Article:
I’ve seen just about every approach. The begging tactics out there are as varied as the  number of beggars. Some will use the direct approach and simply ask you for some spare change. One guy once asked me for a penny, knowing that as soon as I reached into my pocket I would come up with more than a penny. He was successful at getting passersby to give him money, after all, who can’t spare a penny? But I’ve had people ask me for outrageous sums, often accompanied by a sob story, such as needing to get to the other side of the world to visit an ailing mother. One guy on the metro platform in Miami asked me for “$50 or whatever” I could afford to help him get to South Carolina to see his dying mother. I gave the guy a couple of dollars not knowing if his story was true or not, but it was $2 I could afford to give away. The very next evening, the same young guy asked me for $50 and the same story of his nearly departed mother. I reminded him that I had given him money the night before. “Oh,” he said. “Thanks” and move on to others. The very next day, same guy approaches me. I said “You’re kidding, right?” He did not remember me. And for weeks I saw the same guy telling people the same story. He was a young guy, about 22 years old, obviously running a game.

I remembered him when last week another a beggar in Warsaw asked me for 50 zlotys. That’s more than $16 by today’s exchange rate, or more than 12 euro. He had first tried to ask for money in Polish and when I told him I did not speak the language, he asked in English if I was American, and banking on the generosity and supposed wealth of all Americans, he upped the amount he wanted, from 5 to 50 zlotys. I’ve been in Poland long enough to tell the difference between 5 and 50, even without fluency in the language.

Over years of travel, I have had some interesting encounters with street beggars. Sometimes I give. Sometimes I just say no. It all depends on my mood and the beggar’s vibe or energy.

Sometimes I am happy that I said no to certain persons, such as a woman who was so verbally nasty after I said no to her demand that I give her a dollar. After I said “Sorry, I can’t help you,” she shouted directly to my face: “YOU BET YOUR SORRY!!”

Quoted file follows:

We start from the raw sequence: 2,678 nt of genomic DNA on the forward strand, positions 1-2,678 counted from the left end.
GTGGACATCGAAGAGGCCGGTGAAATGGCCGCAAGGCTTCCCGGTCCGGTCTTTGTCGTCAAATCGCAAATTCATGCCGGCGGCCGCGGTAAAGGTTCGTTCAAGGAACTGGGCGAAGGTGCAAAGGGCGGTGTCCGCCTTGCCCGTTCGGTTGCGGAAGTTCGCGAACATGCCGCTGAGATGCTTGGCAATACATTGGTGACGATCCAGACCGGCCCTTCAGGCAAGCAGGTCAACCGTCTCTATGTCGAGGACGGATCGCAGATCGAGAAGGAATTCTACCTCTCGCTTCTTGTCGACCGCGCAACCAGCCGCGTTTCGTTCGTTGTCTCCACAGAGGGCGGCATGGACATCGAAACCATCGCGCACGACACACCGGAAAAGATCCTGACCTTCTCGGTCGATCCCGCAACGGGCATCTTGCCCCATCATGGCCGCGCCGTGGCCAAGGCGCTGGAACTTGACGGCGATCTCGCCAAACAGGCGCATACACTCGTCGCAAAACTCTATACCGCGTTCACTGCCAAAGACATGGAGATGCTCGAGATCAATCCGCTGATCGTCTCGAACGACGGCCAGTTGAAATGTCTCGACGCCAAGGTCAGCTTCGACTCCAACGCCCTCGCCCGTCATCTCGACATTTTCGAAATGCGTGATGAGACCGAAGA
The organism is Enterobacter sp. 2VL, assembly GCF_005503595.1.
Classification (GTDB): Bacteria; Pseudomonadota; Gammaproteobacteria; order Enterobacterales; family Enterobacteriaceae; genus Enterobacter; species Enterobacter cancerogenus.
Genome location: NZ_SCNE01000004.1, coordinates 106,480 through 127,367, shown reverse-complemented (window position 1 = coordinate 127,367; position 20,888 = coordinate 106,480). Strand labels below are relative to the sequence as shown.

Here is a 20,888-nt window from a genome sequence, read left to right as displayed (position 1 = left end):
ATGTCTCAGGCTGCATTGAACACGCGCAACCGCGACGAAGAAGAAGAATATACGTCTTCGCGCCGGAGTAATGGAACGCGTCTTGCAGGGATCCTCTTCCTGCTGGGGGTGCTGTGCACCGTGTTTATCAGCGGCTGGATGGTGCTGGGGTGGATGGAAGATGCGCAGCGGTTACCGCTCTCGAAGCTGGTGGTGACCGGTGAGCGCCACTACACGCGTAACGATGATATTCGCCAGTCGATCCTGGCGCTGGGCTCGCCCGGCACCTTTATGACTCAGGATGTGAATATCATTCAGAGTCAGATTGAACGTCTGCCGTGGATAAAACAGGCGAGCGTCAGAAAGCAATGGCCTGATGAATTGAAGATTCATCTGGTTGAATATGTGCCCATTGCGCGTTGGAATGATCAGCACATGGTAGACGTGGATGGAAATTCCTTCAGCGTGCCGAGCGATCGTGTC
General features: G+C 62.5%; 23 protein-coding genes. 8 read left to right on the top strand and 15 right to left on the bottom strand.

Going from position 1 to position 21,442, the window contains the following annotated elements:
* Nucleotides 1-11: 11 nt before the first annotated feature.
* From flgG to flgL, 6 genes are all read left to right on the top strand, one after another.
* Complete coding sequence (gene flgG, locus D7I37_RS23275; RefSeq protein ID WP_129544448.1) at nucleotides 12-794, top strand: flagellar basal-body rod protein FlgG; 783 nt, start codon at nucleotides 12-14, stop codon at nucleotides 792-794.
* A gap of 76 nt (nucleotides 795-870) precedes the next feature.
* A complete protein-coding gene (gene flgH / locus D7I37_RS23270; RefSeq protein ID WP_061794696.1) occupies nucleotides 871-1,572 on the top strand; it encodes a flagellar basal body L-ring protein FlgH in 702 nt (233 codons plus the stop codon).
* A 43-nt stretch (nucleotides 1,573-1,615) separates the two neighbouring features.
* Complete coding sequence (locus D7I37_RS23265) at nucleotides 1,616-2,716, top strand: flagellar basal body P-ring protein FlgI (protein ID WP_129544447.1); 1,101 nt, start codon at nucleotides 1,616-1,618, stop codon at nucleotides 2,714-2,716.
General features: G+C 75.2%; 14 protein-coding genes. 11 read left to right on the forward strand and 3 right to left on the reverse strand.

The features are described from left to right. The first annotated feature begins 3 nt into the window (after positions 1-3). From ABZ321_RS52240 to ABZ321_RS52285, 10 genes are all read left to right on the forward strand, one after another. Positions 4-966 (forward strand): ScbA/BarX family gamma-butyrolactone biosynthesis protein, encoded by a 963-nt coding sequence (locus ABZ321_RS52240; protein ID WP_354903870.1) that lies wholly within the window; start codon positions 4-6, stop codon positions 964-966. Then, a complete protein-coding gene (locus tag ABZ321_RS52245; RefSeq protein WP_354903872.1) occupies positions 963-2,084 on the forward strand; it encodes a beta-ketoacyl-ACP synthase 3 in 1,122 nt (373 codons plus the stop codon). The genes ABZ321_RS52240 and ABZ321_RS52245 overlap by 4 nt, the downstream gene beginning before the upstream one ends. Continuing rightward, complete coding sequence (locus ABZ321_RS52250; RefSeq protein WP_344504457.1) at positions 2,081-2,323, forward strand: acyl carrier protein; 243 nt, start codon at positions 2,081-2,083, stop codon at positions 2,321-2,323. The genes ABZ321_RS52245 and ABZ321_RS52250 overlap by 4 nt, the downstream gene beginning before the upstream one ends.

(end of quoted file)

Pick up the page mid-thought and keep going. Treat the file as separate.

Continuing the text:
In Warsaw, Poland, a woman on her knees, praying that her begging will pay off?

In Warsaw, Poland, a woman on her knees, praying that her begging will pay off?

Beggars don’t all necessarily want money. Some will ask for a cigarette or that you buy them food (which I am more apt to do than give money), while others just want to bum a cigarette. The first person who used the line  “why lie…I need a beer” was likely very successful because it was funny. It just doesn’t have the same impact it once had. New approaches often lose their punch with time and as they gain widespread usage around the world. Some adult beggars use their children to beg. I found this to be the case across much of South America. I didn’t like the way some of these mostly women forced their children to help them beg for money. To me it seemed abusive. In the state of Oregon in the United States, I once saw a young woman sitting on the sidewalk with a newborn baby, asking for money in front a downtown bank. It was in the city of Portland, and many – myself included – were concerned for the welfare of the child and tried to tell the young woman about various social services available to her. That only made her angry. She wanted money. She did not want to hear about anything else. “If you’re not going to give me money, please leave me alone,” she told me, quite indignant after I said I could try to help her get proper help. Others who tried were treated with equal disdain by the young woman. Who knows if that child was even hers, but fact it she showed no interest in getting off the street. Cash was her only interest.